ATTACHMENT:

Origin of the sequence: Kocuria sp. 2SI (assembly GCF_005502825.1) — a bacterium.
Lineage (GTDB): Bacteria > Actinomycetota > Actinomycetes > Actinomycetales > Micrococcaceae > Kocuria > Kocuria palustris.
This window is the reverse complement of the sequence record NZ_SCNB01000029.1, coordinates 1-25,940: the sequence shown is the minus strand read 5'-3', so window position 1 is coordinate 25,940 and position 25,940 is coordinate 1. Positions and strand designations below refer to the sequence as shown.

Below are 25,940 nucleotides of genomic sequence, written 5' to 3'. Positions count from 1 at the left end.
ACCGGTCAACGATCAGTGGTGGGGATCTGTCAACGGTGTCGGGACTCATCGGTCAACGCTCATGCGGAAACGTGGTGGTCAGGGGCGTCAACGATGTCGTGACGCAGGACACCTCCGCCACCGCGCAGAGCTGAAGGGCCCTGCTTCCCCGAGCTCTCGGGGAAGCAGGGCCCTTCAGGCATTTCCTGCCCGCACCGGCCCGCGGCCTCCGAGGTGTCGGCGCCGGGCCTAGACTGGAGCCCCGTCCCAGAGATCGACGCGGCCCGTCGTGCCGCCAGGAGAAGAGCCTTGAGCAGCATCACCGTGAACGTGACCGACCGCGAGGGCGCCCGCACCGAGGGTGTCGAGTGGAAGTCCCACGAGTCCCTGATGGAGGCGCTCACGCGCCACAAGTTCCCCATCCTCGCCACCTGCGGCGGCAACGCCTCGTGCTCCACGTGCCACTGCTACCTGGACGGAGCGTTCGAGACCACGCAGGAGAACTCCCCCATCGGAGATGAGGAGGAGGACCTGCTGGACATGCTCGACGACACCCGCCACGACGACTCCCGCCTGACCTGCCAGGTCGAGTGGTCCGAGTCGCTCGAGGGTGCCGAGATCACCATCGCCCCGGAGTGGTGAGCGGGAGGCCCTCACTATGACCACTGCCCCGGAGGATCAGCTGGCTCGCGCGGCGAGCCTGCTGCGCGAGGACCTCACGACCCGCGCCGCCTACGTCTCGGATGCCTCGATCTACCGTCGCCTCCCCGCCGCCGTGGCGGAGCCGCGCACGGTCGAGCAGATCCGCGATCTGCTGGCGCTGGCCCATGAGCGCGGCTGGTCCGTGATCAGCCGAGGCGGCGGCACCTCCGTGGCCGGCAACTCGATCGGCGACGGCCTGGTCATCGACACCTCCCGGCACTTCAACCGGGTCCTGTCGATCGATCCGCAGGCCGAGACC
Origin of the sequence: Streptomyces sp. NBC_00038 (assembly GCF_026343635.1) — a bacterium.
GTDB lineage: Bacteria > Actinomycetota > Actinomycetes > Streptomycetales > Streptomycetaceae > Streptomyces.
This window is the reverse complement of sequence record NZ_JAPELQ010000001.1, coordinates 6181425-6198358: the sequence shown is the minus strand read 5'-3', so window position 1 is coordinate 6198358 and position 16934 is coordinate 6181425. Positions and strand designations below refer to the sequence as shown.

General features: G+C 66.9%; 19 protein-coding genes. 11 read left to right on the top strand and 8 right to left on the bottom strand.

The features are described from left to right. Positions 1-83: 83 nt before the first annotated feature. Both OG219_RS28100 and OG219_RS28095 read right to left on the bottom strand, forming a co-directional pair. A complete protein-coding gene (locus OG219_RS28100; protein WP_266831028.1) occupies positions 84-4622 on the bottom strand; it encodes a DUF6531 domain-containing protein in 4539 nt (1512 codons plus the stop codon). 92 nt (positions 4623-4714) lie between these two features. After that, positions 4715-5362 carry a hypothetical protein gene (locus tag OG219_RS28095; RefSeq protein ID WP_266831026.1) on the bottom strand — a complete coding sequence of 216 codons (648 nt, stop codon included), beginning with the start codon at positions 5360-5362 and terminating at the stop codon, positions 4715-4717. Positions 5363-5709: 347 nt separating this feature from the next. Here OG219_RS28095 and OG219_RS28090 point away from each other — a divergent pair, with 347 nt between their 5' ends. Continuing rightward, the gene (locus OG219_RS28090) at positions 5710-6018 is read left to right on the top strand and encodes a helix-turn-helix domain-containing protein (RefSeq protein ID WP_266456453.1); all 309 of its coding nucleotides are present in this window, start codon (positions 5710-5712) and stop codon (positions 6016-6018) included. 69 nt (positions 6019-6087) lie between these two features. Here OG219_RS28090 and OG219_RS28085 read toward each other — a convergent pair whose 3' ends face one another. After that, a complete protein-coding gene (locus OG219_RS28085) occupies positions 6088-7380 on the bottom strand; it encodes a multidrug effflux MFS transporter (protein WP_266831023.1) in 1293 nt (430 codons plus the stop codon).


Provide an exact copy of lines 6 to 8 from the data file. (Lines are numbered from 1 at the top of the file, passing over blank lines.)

Origin of the sequence: Streptomyces sp. NBC_00038 (assembly GCF_026343635.1) — a bacterium.
GTDB lineage: Bacteria > Actinomycetota > Actinomycetes > Streptomycetales > Streptomycetaceae > Streptomyces.
This window is the reverse complement of sequence record NZ_JAPELQ010000001.1, coordinates 6181425-6198358: the sequence shown is the minus strand read 5'-3', so window position 1 is coordinate 6198358 and position 16934 is coordinate 6181425. Positions and strand designations below refer to the sequence as shown.